I previously held a postdoctoral position at the Unviversity of Manchester and UCL on a project investigating the health and wellbeing benefiits of taking part in museum activities for stroke rehabilitation patients, people living with dementia, and adults mental health service users, in partnership with Tyne & Wear Archives & Museums and Manchester Museums Partnerships http://www.healthandculture.org.uk/not-so-grim-up-north/

 

I am also interested in:

  • The distinctive nature of professional museum work, specifically the 'social work' of the museum
  • The emotional and therapeutic role of museum spaces and objects in well-being, health and recovery
  • Organisational ethnography as method in Museum Studies
  • Theories of change in museums, in particular professionals' experiences as 'change-makers'
  • Museum geographies
  • Community engagement and participatory practice in museums, heritage and arts practice
  • Participatory pedagogy and participatory action research
  • The co-production of knowledge and exhibits
I graduated my PhD from the University of Durham in the Geography Department, on community engagement practices in museums, after completing a Masters in Cultural Heritage Management at the University of York.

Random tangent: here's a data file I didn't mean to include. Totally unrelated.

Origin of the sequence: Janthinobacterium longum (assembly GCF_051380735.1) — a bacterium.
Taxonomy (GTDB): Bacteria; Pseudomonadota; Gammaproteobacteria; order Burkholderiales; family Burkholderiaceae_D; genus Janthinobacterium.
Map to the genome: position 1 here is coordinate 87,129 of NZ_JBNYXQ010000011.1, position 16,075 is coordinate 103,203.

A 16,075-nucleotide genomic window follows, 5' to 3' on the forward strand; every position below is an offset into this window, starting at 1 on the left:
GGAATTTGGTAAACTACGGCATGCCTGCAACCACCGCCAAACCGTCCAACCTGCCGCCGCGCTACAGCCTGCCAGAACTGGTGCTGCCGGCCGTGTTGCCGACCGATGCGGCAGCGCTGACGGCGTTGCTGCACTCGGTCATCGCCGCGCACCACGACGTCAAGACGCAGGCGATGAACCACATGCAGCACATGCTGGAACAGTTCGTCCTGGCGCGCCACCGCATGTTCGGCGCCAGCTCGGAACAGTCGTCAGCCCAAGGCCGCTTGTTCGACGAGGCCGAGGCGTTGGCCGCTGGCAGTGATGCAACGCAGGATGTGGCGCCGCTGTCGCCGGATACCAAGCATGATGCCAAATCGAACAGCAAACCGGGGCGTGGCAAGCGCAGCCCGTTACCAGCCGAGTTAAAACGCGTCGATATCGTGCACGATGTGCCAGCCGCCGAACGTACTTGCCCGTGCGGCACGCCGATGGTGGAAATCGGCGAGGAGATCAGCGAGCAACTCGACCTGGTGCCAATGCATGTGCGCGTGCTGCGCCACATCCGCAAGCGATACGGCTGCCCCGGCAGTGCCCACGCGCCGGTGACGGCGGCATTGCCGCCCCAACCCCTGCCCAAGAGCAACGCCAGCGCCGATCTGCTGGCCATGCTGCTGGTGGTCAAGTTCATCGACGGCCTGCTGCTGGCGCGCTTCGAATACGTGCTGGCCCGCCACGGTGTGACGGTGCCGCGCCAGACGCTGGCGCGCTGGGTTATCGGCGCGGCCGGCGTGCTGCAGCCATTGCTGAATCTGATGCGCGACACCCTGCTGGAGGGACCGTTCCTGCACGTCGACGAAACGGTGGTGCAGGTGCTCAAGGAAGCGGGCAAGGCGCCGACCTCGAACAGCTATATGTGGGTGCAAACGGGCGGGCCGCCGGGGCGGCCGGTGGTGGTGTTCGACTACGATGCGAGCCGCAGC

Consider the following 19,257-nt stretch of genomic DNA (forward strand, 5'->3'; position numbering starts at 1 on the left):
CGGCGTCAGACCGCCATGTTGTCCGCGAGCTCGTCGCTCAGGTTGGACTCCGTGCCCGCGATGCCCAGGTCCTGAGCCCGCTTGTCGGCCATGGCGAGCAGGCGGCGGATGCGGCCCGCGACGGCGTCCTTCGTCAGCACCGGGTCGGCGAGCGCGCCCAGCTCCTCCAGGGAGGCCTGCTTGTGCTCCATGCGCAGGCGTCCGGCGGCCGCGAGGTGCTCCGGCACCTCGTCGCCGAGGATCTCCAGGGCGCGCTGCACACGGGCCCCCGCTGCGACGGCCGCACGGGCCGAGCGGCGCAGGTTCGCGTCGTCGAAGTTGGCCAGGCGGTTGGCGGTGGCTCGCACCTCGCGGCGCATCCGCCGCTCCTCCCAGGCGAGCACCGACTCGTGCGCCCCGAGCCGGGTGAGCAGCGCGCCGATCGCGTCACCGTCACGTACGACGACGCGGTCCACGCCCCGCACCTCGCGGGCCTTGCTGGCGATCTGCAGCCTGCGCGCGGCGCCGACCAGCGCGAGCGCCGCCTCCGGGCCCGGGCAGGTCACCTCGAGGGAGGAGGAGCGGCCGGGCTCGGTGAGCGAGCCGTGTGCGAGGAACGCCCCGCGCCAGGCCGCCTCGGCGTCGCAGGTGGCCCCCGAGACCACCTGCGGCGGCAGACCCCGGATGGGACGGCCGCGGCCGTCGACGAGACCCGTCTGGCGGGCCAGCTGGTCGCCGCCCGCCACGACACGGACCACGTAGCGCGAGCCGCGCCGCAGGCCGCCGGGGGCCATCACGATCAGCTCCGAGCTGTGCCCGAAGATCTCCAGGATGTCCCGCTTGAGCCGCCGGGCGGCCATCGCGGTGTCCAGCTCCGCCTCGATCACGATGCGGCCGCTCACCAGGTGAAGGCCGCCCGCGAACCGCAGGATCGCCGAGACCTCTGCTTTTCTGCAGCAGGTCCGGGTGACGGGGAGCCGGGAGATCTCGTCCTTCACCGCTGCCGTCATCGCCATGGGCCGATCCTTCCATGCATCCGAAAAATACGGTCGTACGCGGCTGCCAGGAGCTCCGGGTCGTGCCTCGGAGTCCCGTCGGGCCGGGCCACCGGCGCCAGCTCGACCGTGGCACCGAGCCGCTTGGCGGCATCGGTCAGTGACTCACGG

I am a Managing Editor for museums and society journal. I also have membership roles on the MARCH Network (Community Assets for Mental Health) and the Royal Geographical Society's Geographies of Health and Wellbeing Research Group.

PhD Supervision

I am interested in supervising PhD projects on any of the above topics.

My current PhD students are working on

  • Museums' creative activities and their contributions to mental health; and their contribution to children's wellbeing.
  • Cultural participation and the city
  • Representation of sexual violence against women in museums
  • Women's craft heritage in UAE
  • The role of emotions in South Korean museums

Responsibilities & Teaching

I teach across three modules for the MA in Museum Studies, Museums and Change, Engaging Audiences, and I lead the Education Specialism.